The Nature of things

The Nature of things McGill University

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McGill Reporter
April 25, 2002 - Volume 34 Number 15
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The Nature of things

All university scientists are under the gun to get their work published in a respected peer-reviewed journal.

It's an important test of a scientist's ability and it's also one of the principal methods used for advancing scientific knowledge -- Scientist A reads about Scientist B's work and takes it a step further in a subsequent study. Or refutes it.

Not all research journals are created equal. There are a few that stand out from the rest.

Journals such as Nature, Science and The New England Journal of Medicine are so well regarded and so well known, having a paper published in them is a feather in your cap that transcends the respect accorded to you for having your work published in a good journal that specializes in only a certain area of research.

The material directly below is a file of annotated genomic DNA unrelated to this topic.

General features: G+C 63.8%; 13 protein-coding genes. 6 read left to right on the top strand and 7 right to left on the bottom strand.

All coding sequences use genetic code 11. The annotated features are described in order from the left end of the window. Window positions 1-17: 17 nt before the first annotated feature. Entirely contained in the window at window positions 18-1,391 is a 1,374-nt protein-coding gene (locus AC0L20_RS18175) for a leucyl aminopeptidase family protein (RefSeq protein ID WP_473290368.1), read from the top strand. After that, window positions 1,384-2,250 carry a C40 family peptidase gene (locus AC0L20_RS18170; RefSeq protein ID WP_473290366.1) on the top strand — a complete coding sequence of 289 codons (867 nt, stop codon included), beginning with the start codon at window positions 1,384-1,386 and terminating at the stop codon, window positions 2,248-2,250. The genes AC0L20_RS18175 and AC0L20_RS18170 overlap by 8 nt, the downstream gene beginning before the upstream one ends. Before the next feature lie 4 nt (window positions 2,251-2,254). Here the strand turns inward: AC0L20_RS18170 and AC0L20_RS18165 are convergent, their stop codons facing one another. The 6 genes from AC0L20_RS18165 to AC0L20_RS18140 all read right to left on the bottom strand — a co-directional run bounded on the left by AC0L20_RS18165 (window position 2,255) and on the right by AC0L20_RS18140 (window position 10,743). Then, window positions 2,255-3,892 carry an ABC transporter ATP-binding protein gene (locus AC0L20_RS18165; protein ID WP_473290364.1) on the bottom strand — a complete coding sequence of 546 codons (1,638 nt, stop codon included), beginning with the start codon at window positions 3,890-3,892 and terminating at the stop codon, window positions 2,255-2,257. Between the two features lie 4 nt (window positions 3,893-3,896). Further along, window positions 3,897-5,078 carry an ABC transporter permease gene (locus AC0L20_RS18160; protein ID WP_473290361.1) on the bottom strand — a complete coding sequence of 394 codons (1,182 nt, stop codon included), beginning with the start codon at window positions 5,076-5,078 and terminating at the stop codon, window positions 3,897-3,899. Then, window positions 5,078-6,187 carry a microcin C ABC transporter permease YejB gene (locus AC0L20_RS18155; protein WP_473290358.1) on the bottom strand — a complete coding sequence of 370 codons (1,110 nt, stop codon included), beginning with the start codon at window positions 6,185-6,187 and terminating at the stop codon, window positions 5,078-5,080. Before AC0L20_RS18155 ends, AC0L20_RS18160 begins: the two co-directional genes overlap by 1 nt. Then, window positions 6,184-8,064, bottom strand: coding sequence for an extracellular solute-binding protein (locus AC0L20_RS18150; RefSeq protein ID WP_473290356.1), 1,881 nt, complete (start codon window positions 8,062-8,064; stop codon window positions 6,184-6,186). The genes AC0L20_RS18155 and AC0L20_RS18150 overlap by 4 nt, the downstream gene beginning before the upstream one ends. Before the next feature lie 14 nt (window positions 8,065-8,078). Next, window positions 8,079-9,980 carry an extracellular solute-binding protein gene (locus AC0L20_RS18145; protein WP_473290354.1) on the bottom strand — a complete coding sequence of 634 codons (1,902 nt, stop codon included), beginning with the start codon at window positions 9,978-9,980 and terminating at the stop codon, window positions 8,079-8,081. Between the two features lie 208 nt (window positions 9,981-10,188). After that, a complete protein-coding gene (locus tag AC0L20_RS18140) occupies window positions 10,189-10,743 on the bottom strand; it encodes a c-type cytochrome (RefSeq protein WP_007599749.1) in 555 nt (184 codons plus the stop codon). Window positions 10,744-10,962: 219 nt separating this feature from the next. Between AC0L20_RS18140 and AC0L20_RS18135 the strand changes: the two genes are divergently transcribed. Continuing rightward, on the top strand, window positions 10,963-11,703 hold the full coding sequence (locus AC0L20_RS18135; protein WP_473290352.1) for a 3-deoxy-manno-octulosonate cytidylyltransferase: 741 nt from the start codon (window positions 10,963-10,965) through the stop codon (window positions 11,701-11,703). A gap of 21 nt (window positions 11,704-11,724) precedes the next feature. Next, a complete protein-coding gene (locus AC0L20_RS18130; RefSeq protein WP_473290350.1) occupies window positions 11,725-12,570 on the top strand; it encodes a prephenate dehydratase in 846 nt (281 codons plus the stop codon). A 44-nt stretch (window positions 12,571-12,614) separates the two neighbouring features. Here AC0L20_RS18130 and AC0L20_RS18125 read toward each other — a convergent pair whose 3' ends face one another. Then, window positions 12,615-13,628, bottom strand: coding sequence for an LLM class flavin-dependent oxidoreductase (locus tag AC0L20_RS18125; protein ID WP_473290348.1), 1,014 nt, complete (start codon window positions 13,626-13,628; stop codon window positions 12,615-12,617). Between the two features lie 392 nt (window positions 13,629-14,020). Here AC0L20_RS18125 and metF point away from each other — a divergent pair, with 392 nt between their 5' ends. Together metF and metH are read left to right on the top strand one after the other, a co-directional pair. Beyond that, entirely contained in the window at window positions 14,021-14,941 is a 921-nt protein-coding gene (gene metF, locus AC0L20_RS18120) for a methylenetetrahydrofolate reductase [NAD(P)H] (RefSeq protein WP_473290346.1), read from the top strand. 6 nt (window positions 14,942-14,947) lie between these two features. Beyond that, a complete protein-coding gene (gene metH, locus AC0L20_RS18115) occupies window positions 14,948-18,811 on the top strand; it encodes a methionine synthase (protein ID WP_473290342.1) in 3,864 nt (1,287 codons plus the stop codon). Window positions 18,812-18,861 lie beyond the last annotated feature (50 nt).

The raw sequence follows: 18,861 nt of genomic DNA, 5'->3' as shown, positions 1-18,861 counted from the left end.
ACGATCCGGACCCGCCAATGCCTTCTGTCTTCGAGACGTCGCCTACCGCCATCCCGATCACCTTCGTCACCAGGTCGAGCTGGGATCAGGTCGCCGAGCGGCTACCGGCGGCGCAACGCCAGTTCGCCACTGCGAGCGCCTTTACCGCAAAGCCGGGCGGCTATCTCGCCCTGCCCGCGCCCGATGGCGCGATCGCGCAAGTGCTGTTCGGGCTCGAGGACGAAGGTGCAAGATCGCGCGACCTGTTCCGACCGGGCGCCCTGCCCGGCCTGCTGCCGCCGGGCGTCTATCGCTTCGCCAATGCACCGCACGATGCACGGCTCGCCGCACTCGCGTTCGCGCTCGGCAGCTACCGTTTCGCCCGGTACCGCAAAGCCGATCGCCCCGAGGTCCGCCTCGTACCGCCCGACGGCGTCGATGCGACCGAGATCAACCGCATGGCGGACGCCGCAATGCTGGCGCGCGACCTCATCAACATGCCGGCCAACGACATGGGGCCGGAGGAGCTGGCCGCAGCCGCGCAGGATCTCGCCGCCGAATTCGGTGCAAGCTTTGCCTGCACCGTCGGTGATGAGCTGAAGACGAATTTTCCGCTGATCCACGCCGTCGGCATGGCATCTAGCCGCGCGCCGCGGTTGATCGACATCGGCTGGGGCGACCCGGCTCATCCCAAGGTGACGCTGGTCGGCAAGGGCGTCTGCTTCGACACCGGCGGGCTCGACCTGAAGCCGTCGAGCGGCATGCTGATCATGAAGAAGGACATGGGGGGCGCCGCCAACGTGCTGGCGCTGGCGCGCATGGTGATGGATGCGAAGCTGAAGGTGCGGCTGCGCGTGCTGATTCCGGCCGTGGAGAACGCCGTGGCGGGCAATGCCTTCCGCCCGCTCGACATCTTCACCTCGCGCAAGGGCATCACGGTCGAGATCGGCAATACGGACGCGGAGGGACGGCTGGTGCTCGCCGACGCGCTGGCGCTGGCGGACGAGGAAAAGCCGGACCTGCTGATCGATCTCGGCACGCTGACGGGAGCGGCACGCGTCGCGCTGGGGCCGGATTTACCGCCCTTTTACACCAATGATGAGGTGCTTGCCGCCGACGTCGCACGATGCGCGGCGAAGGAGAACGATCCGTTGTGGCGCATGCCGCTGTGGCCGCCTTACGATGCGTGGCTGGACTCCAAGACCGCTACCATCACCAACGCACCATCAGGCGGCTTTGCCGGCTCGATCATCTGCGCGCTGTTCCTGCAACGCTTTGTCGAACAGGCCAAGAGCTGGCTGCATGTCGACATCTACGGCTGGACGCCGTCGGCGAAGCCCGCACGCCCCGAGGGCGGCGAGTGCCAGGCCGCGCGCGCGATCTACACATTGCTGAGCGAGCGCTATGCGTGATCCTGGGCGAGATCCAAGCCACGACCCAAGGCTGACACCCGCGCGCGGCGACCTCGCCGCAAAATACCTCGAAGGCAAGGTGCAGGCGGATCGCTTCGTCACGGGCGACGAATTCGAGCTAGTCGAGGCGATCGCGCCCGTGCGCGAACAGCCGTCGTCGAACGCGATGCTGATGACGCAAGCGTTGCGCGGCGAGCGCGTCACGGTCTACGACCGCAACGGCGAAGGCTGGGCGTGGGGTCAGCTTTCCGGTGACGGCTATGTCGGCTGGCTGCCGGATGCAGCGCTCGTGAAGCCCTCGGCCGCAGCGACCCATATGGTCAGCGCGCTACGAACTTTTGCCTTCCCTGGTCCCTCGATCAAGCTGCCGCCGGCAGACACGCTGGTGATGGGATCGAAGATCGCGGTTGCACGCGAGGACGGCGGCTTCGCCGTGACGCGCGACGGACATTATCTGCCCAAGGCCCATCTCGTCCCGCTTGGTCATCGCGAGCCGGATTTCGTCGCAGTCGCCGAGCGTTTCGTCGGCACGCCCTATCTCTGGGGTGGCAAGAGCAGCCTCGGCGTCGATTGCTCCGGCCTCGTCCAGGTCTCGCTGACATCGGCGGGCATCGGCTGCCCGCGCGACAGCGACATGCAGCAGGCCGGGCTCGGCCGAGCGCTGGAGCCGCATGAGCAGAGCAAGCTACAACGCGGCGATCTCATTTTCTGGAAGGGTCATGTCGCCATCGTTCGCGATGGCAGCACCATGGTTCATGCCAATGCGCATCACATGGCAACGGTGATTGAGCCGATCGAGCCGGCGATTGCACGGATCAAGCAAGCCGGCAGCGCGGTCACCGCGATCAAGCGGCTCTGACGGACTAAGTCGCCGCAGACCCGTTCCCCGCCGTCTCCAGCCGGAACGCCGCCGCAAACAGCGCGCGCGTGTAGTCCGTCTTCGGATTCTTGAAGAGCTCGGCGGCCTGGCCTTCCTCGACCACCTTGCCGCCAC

A paper in Science might get you interviews with Scientific American and the National Post. That was the case with biochemistry professor Michel Tremblay, director of the McGill Cancer Centre.

Tremblay's paper, which identified an enzyme in mice that seems to play a huge role in determining whether or not the animal will suffer from diabetes or obesity, attracted a lot of attention when it appeared in Science two years ago.

"I've been on the road, talking about that study, for the past two years," says Tremblay. "I've given about 60 talks outside Canada and most of that is from the Science paper."

Publishing in one of the major journals "really gives you credibility," says Tremblay. "It gets you into places you couldn't get into before. When granting agencies see that you've published in Nature or Science, there is often an assumption that your lab must be doing fantastic work."

Says chemistry professor Adi Eisenberg, whose work has also been published in Science, "it's like somebody having his op-ed accepted for publication in The New York Times." Eisenberg was struck by the journal's impressive reach -- a colleague sent Eisenberg clippings about the chemist's Science paper from a Frankfurt newspaper.